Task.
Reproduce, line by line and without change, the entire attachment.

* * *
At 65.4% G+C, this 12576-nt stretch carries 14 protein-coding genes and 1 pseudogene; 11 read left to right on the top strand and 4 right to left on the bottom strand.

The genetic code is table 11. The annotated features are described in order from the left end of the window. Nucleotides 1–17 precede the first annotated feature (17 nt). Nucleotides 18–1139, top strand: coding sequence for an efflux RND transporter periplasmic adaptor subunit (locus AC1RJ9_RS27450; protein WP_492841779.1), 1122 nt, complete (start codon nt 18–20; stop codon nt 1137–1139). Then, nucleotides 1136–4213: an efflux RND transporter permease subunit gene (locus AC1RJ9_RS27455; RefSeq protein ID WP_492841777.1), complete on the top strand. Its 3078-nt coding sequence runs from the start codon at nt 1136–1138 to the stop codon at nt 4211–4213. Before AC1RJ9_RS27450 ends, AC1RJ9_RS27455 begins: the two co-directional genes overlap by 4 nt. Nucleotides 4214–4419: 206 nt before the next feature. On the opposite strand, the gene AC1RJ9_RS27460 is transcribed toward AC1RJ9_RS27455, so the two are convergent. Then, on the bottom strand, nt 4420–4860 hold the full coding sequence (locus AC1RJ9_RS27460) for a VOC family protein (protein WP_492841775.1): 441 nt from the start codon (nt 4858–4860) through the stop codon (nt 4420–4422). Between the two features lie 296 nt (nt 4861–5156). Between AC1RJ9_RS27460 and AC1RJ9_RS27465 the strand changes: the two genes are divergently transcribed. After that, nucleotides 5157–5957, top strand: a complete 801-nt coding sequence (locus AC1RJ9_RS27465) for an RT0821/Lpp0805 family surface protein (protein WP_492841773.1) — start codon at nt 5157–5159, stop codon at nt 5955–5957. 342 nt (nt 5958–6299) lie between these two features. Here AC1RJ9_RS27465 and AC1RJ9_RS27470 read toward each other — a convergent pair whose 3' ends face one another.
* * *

At 65.4% G+C, this 12576-nt stretch carries 14 protein-coding genes and 1 pseudogene; 11 read left to right on the top strand and 4 right to left on the bottom strand.

The genetic code is table 11. The annotated features are described in order from the left end of the window. Nucleotides 1–17 precede the first annotated feature (17 nt). Nucleotides 18–1139, top strand: coding sequence for an efflux RND transporter periplasmic adaptor subunit (locus AC1RJ9_RS27450; protein WP_492841779.1), 1122 nt, complete (start codon nt 18–20; stop codon nt 1137–1139). Then, nucleotides 1136–4213: an efflux RND transporter permease subunit gene (locus AC1RJ9_RS27455; RefSeq protein ID WP_492841777.1), complete on the top strand. Its 3078-nt coding sequence runs from the start codon at nt 1136–1138 to the stop codon at nt 4211–4213. Before AC1RJ9_RS27450 ends, AC1RJ9_RS27455 begins: the two co-directional genes overlap by 4 nt. Nucleotides 4214–4419: 206 nt before the next feature. On the opposite strand, the gene AC1RJ9_RS27460 is transcribed toward AC1RJ9_RS27455, so the two are convergent. Then, on the bottom strand, nt 4420–4860 hold the full coding sequence (locus AC1RJ9_RS27460) for a VOC family protein (protein WP_492841775.1): 441 nt from the start codon (nt 4858–4860) through the stop codon (nt 4420–4422). Between the two features lie 296 nt (nt 4861–5156). Between AC1RJ9_RS27460 and AC1RJ9_RS27465 the strand changes: the two genes are divergently transcribed. After that, nucleotides 5157–5957, top strand: a complete 801-nt coding sequence (locus AC1RJ9_RS27465) for an RT0821/Lpp0805 family surface protein (protein WP_492841773.1) — start codon at nt 5157–5159, stop codon at nt 5955–5957. 342 nt (nt 5958–6299) lie between these two features. Here AC1RJ9_RS27465 and AC1RJ9_RS27470 read toward each other — a convergent pair whose 3' ends face one another.